For McFaul, this freedom to expand in whatever way seems appropriate is the attraction of working for his own design collective. "I'm very much in the camp of 'If you don't try, you don't know'," he explains. "If you try and you fail, at least you've tried."

Already freelancing by the time he left university in 1996, McFaul never felt able to limit himself to the restrictions of working under other designers. "I built up a reputation quite quickly - I used to screen-print stuff originally and then started using the computer," he says. "I realised that I could manipulate stuff quite quickly and thought 'Yeah, this is quite cool,' so I started to take on more and more work. Somehow people began to just like what I was doing, but clients and art directors weren't letting me push as much as I wanted to."

And his work attracted other likeminded designers. "I'd been looking at people like Chris for a while," he says. "He was coming from illustration at a slightly different angle - a lot more graphic design-based. There's also our other lead designer, Ollie, who I used to teach at university. I knew his talent and how much he wanted to do this."

The sum total of the McFaul team is stronger than its constituent parts because each designer brings a wealth of experience with them. While McFaul was busy learning his craft and setting up his first design collective, Black Convoy, Malbon was freelancing in London. He worked on retainer for two design companies, before being offered a full-time job at Attik. "I took that for about 12 months," he explains, "but I didn't really want to be in a big, corporate place, so I joined a smaller company.

"They were so small they couldn't really afford to keep me," he continues. "They just kept me on as a freelancer and they gave me a bit of space as well. You know, as a kind of freebie, to sit with them and work for them and find my own clients. I did that for about eight years. And then I'd just had enough of the rat race and decided to get out of London." After being offered a job on the Orange website, working with E3 [in Bristol], McFaul put his website up, which caught Malbon's attention.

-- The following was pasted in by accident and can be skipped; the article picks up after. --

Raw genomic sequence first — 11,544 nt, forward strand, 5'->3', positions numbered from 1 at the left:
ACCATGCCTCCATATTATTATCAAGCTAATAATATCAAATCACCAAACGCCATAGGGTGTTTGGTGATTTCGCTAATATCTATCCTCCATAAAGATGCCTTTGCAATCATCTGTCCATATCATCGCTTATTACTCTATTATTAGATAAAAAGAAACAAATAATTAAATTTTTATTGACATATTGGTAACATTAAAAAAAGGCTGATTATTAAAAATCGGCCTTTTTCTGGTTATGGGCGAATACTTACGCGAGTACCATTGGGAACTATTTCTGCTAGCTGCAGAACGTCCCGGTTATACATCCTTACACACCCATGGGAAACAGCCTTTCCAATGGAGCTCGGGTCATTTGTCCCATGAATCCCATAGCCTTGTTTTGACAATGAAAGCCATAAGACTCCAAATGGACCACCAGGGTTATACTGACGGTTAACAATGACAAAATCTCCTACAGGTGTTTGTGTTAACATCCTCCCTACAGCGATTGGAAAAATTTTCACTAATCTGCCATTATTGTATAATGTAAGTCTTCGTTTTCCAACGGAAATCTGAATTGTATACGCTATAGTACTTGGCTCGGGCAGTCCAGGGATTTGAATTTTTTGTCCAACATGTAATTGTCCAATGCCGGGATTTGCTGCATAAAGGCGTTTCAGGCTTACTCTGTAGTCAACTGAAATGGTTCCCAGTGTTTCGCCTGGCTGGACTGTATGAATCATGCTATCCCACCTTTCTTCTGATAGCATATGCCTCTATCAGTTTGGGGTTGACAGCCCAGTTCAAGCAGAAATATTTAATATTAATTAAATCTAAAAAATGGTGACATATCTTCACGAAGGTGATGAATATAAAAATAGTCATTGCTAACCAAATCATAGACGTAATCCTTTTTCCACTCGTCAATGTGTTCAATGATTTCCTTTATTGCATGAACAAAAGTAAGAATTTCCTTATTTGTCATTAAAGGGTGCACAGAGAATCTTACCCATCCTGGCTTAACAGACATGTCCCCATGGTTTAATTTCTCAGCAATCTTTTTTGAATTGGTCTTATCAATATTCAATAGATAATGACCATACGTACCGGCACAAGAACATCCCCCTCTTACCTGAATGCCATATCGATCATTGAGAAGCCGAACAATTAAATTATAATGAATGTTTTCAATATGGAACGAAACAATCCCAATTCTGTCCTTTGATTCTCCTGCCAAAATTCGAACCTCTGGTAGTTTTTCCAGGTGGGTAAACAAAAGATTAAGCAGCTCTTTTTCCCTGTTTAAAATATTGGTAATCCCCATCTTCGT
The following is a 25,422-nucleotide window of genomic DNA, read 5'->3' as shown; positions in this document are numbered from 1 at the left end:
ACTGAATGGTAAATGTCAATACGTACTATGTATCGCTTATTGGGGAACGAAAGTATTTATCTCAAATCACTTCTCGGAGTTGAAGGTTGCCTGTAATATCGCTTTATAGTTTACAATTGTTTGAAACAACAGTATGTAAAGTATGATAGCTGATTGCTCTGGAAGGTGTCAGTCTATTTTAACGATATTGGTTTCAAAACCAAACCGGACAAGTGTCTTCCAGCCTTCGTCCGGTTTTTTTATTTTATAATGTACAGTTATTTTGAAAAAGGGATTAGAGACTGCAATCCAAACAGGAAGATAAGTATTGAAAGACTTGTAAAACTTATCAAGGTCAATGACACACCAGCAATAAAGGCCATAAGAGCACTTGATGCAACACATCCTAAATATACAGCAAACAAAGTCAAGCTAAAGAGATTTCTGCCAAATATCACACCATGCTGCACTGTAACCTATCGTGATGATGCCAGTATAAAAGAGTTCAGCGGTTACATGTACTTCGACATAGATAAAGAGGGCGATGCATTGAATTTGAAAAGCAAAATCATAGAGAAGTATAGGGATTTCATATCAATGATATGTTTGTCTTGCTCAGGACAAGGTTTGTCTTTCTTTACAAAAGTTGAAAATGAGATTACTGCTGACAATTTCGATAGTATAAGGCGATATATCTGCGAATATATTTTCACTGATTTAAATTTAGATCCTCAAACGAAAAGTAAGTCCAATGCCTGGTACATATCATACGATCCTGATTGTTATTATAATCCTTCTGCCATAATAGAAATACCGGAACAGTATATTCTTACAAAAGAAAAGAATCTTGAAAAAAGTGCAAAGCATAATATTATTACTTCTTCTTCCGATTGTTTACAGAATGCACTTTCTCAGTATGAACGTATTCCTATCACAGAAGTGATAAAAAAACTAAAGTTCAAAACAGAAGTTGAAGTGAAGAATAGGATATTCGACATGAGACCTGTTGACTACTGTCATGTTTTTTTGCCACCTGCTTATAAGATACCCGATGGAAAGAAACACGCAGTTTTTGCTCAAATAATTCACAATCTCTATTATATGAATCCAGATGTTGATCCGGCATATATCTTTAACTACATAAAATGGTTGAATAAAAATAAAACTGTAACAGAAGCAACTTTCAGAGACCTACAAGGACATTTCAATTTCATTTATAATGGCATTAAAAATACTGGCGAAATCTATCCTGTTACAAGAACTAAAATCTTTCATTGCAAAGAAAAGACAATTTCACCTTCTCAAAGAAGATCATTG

His freelance experience has stood Malbon in good stead. In addition to graphic design and illustration, he has also had the opportunity to learn about HTML, Flash and JavaScript, while working at an ISP. "What I bring to the table is freelance experience, my illustration and my design," he says. "And his background is a bit more technical," adds McFaul.

With so many high-profile clients and so many successes in the bag, the team are now in a position to be able to pick projects that suit them artistically as well as ethically. McFaul explains further: "It's getting more and more difficult. We're getting to the stage now where we're having to turn more and more stuff down. And there's the ethical debate... We've just become the designers for Cancer Research, which is something I think is very important for us."

The other skill the team have perfected is self-promotion. "We do our own promotional stuff," says McFaul. "We designed it ourselves and it's very well printed. We've also been working closely with Pickled Egg, an events management and incentives company, and we're going to do an event every year."

Being active within the design community is clearly important. The McFaul team are inspired by their favourite designers and are delighted when they receive emails complimenting their work. In response to this, the team send out a regular newsletter. "Without trying to sound like we've got rose-coloured spectacles, we try to encourage people to become part of what we do. We want to give something back," explains McFaul. "Our newsletter is for people who want to be part of us. We just try to share what we've done and try to inspire."